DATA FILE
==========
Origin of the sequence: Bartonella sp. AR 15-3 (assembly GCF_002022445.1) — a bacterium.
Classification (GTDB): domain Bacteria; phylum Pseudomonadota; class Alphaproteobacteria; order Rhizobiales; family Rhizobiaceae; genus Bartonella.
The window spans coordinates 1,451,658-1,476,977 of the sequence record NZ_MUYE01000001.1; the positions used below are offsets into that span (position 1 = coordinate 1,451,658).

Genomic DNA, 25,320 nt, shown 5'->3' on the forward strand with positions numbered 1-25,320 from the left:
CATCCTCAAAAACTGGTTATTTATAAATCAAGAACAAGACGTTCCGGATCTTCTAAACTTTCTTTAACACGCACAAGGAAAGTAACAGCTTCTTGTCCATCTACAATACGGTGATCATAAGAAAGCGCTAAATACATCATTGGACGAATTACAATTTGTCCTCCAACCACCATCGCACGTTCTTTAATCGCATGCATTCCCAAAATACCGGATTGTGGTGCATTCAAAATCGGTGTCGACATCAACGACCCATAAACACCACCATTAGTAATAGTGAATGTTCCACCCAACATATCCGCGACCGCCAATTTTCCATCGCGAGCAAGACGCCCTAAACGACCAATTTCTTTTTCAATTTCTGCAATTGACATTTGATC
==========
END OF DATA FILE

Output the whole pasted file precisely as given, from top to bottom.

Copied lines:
Origin of the sequence: Bartonella sp. AR 15-3 (assembly GCF_002022445.1) — a bacterium.
Classification (GTDB): domain Bacteria; phylum Pseudomonadota; class Alphaproteobacteria; order Rhizobiales; family Rhizobiaceae; genus Bartonella.
The window spans coordinates 1,451,658-1,476,977 of the sequence record NZ_MUYE01000001.1; the positions used below are offsets into that span (position 1 = coordinate 1,451,658).

Genomic DNA, 25,320 nt, shown 5'->3' on the forward strand with positions numbered 1-25,320 from the left:
CATCCTCAAAAACTGGTTATTTATAAATCAAGAACAAGACGTTCCGGATCTTCTAAACTTTCTTTAACACGCACAAGGAAAGTAACAGCTTCTTGTCCATCTACAATACGGTGATCATAAGAAAGCGCTAAATACATCATTGGACGAATTACAATTTGTCCTCCAACCACCATCGCACGTTCTTTAATCGCATGCATTCCCAAAATACCGGATTGTGGTGCATTCAAAATCGGTGTCGACATCAACGACCCATAAACACCACCATTAGTAATAGTGAATGTTCCACCCAACATATCCGCGACCGCCAATTTTCCATCGCGAGCAAGACGCCCTAAACGACCAATTTCTTTTTCAATTTCTGCAATTGACATTTGATC